The shelf-life of ham is determined by its type, whether it’s cooked, and where it is stored.
For your reference, here’s a quick breakdown of the shelf life of ham based on these factors:
- Uncooked, fresh, uncured: If stored in a fridge at 40°F or lower, it’ll last for three to five days. If it’s stored in a freezer below 0°F, it’ll last five to six months.
- Cooked, fresh, uncured: If stored in a fridge at 40°F or lower, it’ll last four days at most. If it’s stored in a freezer below 0°F, it’ll last three to four months.
- Cook-before-you-eat, uncooked, cured: If stored in a fridge at 40°F or lower, it’ll last for five to seven days, or until whatever day is listed as its “best before” date. If it’s stored in a freezer below 0°F, it’ll last three to four months.
- Cooked-at-plant, vacuum-sealed, unopened: If stored in a fridge at 40°F or lower, it’ll last for two weeks. If it’s stored in a freezer below 0°F, it’ll last for one to two months.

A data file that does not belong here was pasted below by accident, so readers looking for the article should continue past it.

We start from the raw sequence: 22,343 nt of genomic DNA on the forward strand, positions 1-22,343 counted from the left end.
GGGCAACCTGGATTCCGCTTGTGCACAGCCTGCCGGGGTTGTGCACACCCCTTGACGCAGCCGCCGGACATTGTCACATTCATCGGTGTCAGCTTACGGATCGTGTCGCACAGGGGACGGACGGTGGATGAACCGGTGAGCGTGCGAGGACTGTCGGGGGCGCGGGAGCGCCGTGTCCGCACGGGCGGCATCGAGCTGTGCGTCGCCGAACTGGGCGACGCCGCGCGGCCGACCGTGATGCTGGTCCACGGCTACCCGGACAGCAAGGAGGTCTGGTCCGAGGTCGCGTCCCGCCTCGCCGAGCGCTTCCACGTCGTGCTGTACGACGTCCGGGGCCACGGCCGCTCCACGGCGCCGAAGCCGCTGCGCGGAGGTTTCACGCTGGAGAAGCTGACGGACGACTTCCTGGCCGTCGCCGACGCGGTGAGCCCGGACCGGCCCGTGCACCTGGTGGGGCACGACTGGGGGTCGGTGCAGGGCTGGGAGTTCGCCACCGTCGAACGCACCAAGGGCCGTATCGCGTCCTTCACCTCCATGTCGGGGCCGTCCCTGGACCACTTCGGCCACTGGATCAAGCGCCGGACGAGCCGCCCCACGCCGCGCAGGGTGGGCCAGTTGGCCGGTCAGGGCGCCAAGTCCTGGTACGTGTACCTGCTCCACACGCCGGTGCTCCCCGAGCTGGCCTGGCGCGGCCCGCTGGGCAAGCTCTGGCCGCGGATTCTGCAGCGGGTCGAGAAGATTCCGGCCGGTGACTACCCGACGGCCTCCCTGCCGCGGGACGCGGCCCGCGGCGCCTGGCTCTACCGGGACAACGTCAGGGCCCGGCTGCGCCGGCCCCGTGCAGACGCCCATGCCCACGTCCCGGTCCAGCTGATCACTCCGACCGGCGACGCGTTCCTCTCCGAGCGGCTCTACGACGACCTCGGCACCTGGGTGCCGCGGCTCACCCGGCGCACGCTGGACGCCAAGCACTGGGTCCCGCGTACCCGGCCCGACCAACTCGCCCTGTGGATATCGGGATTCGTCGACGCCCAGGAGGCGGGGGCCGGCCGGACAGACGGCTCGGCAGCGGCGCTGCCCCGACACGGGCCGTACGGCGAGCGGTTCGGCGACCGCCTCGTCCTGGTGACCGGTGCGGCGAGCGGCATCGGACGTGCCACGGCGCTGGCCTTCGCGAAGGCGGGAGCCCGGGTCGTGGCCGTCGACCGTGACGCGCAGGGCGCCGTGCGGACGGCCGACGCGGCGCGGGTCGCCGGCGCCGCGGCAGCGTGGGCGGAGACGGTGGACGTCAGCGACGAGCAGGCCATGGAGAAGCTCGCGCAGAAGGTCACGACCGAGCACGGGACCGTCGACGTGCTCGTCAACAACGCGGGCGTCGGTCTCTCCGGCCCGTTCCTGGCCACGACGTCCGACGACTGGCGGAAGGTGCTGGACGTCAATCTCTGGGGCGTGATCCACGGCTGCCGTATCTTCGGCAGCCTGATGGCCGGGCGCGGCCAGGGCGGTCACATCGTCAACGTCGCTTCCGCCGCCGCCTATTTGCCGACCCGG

- Cooked, store-wrapped, whole: If stored in a fridge at 40°F or lower, it’ll last for a week. If it’s stored in a freezer below 0°F, it’ll last for one to two months.
- Cooked, store-wrapped, cut: If stored in a fridge at 40°F or lower, it’ll last for three to five days. If it’s stored in a freezer below 0°F, it’ll last one to two months.
- Dry cured ham (country ham), cooked: If stored in a fridge at 40°F or lower, it’ll last for a week. If it’s stored in a freezer below 0°F, it’ll last for a month.
- With a “keep refrigerated” label, unopened: If stored in a fridge at 40°F or lower, it’ll last for six to nine months. However, this type of ham isn’t suitable for freezing.
- Shelf-stable, canned, opened: If stored in a fridge at 40°F or lower, it’ll last for three to four days. If it’s stored in a freezer below 0°F, it’ll last for one to two months.